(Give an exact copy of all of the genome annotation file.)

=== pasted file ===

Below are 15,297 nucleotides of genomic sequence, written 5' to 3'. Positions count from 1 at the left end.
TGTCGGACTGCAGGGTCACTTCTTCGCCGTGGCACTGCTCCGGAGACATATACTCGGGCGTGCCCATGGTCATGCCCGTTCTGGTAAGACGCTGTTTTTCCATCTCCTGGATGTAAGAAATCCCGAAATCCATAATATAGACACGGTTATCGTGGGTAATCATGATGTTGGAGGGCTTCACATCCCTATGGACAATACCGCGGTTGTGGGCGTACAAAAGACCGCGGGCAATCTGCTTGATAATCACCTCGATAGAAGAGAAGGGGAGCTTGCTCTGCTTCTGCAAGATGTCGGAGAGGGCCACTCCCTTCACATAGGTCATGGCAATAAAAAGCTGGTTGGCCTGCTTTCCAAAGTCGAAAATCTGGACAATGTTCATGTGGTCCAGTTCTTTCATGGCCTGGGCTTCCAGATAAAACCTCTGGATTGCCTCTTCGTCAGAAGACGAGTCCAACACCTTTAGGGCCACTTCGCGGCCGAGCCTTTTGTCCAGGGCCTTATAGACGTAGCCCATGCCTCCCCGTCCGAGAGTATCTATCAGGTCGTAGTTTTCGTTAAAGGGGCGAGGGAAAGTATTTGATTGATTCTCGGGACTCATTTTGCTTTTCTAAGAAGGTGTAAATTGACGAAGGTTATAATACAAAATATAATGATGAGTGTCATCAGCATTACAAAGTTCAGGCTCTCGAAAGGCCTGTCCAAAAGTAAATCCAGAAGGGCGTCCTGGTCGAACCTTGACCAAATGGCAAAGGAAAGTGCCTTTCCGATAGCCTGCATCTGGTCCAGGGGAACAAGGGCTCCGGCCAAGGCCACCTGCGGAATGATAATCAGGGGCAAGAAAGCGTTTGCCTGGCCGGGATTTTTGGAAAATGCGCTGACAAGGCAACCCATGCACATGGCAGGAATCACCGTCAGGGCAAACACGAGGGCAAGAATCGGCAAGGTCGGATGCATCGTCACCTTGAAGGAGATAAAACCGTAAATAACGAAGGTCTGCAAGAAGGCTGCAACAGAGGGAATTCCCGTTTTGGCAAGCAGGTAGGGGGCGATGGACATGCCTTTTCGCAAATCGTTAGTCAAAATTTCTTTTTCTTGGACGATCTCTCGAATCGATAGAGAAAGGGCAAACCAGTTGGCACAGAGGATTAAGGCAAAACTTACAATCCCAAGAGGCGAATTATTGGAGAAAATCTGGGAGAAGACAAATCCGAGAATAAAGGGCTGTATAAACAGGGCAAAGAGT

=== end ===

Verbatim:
Below are 15,297 nucleotides of genomic sequence, written 5' to 3'. Positions count from 1 at the left end.
TGTCGGACTGCAGGGTCACTTCTTCGCCGTGGCACTGCTCCGGAGACATATACTCGGGCGTGCCCATGGTCATGCCCGTTCTGGTAAGACGCTGTTTTTCCATCTCCTGGATGTAAGAAATCCCGAAATCCATAATATAGACACGGTTATCGTGGGTAATCATGATGTTGGAGGGCTTCACATCCCTATGGACAATACCGCGGTTGTGGGCGTACAAAAGACCGCGGGCAATCTGCTTGATAATCACCTCGATAGAAGAGAAGGGGAGCTTGCTCTGCTTCTGCAAGATGTCGGAGAGGGCCACTCCCTTCACATAGGTCATGGCAATAAAAAGCTGGTTGGCCTGCTTTCCAAAGTCGAAAATCTGGACAATGTTCATGTGGTCCAGTTCTTTCATGGCCTGGGCTTCCAGATAAAACCTCTGGATTGCCTCTTCGTCAGAAGACGAGTCCAACACCTTTAGGGCCACTTCGCGGCCGAGCCTTTTGTCCAGGGCCTTATAGACGTAGCCCATGCCTCCCCGTCCGAGAGTATCTATCAGGTCGTAGTTTTCGTTAAAGGGGCGAGGGAAAGTATTTGATTGATTCTCGGGACTCATTTTGCTTTTCTAAGAAGGTGTAAATTGACGAAGGTTATAATACAAAATATAATGATGAGTGTCATCAGCATTACAAAGTTCAGGCTCTCGAAAGGCCTGTCCAAAAGTAAATCCAGAAGGGCGTCCTGGTCGAACCTTGACCAAATGGCAAAGGAAAGTGCCTTTCCGATAGCCTGCATCTGGTCCAGGGGAACAAGGGCTCCGGCCAAGGCCACCTGCGGAATGATAATCAGGGGCAAGAAAGCGTTTGCCTGGCCGGGATTTTTGGAAAATGCGCTGACAAGGCAACCCATGCACATGGCAGGAATCACCGTCAGGGCAAACACGAGGGCAAGAATCGGCAAGGTCGGATGCATCGTCACCTTGAAGGAGATAAAACCGTAAATAACGAAGGTCTGCAAGAAGGCTGCAACAGAGGGAATTCCCGTTTTGGCAAGCAGGTAGGGGGCGATGGACATGCCTTTTCGCAAATCGTTAGTCAAAATTTCTTTTTCTTGGACGATCTCTCGAATCGATAGAGAAAGGGCAAACCAGTTGGCACAGAGGATTAAGGCAAAACTTACAATCCCAAGAGGCGAATTATTGGAGAAAATCTGGGAGAAGACAAATCCGAGAATAAAGGGCTGTATAAACAGGGCAAAGAGT